Cookie hijacking vulnerability discovered in Internet Explorer

A security researcher has discovered a vulnerability in all versions of Internet Explorer, including IE9, on all versions of Windows. This vulnerability allows hackers to steal login information for any sites requiring passwords. The theft of one's credentials is achieved by taking advantage of a flaw in how Internet Explorer handles cookies. While it sounds alarming at first glance, this vulnerability does require a fair amount of interaction from a user for it to be successful - thus being another example of social engineering.

The Italian security researcher, Rosario Valotta, shared details of the attack in an interview with Reuters. The execution of this attack is done by convincing users to drag and drop an object across the screen to successfully obtain the cookie. Valotta managed to build a successful proof of concept of this flaw by coding a Facebook game which challenges users to undress a woman. According to Valotta: "I published this game online on Facebook and in less than three days, more than 80 cookies were sent to my server. And I've only got 150 friends."

Besides tricking users with sneaky puzzles, the vulnerability has little real world applications to have a greater impact. In a statement, Microsoft spokesperson Jerry Bryant states users should not be too concerned over the findings:

Given the level of required user interaction, this issue is not one we consider high risk. In order to possibly be impacted a user must visit a malicious website, be convinced to click and drag items around the page and the attacker would need to target a cookie from the website that the user was already logged into.

We recommend all users, not just those on Internet Explorer, to be wary of suspicious-looking applications and game requests sent by your Facebook friends.

Report a problem with article
Previous Story

The Witcher 2 1.1 patch eliminates DRM for all copies of the PC game

Next Story

Flickr now keeps your content for 90 days after account deletion

31 Comments

Commenting is disabled on this article.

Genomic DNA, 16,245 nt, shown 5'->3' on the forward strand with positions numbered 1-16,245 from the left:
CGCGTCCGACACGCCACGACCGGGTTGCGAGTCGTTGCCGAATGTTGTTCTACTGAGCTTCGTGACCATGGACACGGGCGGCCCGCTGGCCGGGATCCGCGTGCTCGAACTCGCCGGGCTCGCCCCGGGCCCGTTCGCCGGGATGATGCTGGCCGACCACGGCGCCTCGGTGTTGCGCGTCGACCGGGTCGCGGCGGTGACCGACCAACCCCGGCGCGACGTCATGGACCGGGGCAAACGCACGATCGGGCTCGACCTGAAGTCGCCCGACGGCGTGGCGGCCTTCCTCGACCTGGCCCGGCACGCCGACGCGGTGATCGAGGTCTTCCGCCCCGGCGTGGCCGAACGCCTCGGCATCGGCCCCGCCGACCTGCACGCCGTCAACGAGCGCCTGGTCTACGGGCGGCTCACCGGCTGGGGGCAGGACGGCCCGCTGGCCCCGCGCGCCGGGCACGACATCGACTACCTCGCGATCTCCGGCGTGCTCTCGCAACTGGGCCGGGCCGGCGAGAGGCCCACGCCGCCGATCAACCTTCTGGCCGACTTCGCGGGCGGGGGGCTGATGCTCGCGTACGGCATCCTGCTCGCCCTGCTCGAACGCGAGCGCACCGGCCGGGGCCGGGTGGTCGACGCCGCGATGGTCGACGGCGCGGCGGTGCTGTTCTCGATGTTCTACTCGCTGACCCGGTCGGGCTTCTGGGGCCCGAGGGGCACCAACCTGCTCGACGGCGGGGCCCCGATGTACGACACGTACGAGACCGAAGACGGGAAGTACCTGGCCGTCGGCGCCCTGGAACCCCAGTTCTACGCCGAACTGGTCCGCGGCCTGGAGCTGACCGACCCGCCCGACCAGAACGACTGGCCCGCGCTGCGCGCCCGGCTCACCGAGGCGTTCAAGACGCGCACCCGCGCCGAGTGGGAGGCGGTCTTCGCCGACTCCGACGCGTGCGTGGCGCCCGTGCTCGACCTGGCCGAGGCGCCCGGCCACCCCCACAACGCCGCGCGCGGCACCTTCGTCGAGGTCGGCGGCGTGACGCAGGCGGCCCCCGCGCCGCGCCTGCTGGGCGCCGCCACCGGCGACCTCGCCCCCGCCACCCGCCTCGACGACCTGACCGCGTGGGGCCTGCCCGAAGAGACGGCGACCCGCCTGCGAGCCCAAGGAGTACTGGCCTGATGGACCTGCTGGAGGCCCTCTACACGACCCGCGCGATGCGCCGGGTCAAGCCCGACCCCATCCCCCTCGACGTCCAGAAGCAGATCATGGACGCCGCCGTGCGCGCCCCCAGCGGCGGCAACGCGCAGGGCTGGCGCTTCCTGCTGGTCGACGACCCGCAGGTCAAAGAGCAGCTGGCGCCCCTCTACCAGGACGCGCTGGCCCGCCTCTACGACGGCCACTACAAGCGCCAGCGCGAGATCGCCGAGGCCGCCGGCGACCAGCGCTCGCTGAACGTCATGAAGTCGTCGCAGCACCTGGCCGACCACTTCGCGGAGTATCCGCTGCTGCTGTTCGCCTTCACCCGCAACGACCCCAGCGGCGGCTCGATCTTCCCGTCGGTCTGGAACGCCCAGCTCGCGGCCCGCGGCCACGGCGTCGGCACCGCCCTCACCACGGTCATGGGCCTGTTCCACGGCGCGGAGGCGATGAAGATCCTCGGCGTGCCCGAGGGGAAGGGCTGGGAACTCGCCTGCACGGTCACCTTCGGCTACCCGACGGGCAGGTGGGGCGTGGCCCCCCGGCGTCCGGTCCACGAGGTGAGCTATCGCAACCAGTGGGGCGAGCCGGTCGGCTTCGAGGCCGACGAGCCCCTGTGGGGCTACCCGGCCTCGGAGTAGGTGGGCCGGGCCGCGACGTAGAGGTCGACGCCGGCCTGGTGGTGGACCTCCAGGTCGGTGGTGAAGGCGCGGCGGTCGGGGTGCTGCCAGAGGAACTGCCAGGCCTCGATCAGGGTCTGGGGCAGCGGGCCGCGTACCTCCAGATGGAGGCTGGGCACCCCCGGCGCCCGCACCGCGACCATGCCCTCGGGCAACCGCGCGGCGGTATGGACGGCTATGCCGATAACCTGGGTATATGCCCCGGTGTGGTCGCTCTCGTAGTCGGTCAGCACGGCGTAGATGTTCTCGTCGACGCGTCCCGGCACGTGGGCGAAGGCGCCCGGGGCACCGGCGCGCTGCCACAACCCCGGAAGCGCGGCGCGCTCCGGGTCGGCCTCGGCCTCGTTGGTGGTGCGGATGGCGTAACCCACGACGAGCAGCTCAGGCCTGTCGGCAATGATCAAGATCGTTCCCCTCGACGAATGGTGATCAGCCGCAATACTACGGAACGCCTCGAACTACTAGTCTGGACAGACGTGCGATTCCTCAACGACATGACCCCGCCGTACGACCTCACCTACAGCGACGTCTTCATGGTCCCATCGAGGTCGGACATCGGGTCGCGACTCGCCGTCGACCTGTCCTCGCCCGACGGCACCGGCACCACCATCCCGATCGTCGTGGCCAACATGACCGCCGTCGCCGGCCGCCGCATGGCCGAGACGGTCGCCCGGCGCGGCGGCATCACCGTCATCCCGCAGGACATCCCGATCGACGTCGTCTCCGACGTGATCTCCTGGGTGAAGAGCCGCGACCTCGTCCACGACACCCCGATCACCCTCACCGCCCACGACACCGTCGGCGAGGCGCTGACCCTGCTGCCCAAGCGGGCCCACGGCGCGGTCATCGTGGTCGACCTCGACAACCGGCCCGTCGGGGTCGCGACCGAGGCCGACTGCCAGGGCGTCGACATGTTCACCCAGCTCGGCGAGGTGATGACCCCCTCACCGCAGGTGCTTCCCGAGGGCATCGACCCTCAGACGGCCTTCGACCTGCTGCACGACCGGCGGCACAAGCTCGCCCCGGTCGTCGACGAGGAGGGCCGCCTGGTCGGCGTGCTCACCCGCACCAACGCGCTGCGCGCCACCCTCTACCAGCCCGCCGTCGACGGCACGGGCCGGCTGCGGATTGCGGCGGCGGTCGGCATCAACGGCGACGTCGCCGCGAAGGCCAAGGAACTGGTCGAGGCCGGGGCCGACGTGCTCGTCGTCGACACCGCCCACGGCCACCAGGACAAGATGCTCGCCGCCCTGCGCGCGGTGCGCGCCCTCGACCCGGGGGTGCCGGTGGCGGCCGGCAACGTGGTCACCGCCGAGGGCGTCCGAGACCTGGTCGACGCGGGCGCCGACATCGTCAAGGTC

Common, This can be done very easily and to all web browsers. Its called Sidejacking. (Hamster and Ferret any1?)
Except if im missing anything new?

In a world where the leading cause of infection is through trickery and deception, I would think Microsoft would consider this very high risk. If someone can't distinguish the difference between an ad and a real application, then then getting people to drag and drop on a web page will be a piece of cake.

"The execution of this attack is done by convincing users to drag and drop an object across the screen to successfully obtain the cookie."

1) Too lazy to do that in the first place anyway.
2) Already block damn 3rd party cookies.
3) Can't be convinced to do anything let alone be socially engineered.
(LOL)

@GP007: "I don't understand how any computer-literate person would choose to use it."
Fastest on my system. Just works best. Safer than ever now too. Wait..No need to justify anything to haters. heh

GP007 said,
I block all 3rd party cookies in IE and Opera as they're often just tracking you etc.
If you check not all third-party cookies being blocked. I don't know why.

Even in Firefox happens. Maybe that's why Chrome in "Flags" has a secondary option to block all of them. Take a look of Chrome's option in "about:flags"

"Block all third-party cookies
When the option to block third-party cookies from being set is enabled, also block third-party cookies from being read."

Haven't investigate about further.


hotdog963al said,
I don't understand how any computer-literate person would choose to use it.

Any computer-literate person wouldn't have a problem with malware and viruses regardless. IE security has been getting better and better with each update.

GP007 said,

Any computer-literate person wouldn't have a problem with malware and viruses regardless. IE security has been getting better and better with each update.


its better then FF or Chrome's. even spyware installed outside of IE and into windows, will be blocked inside IE, unless you offcourse allow the addon to run. But its disabled by default.

Shadowzz said,

its better then FF or Chrome's
IE9 is extremely impressive, but I am not sure that its security sandbox is quantifiably better than Chrome's. Of course, I am not sure it's necessarily any worse either.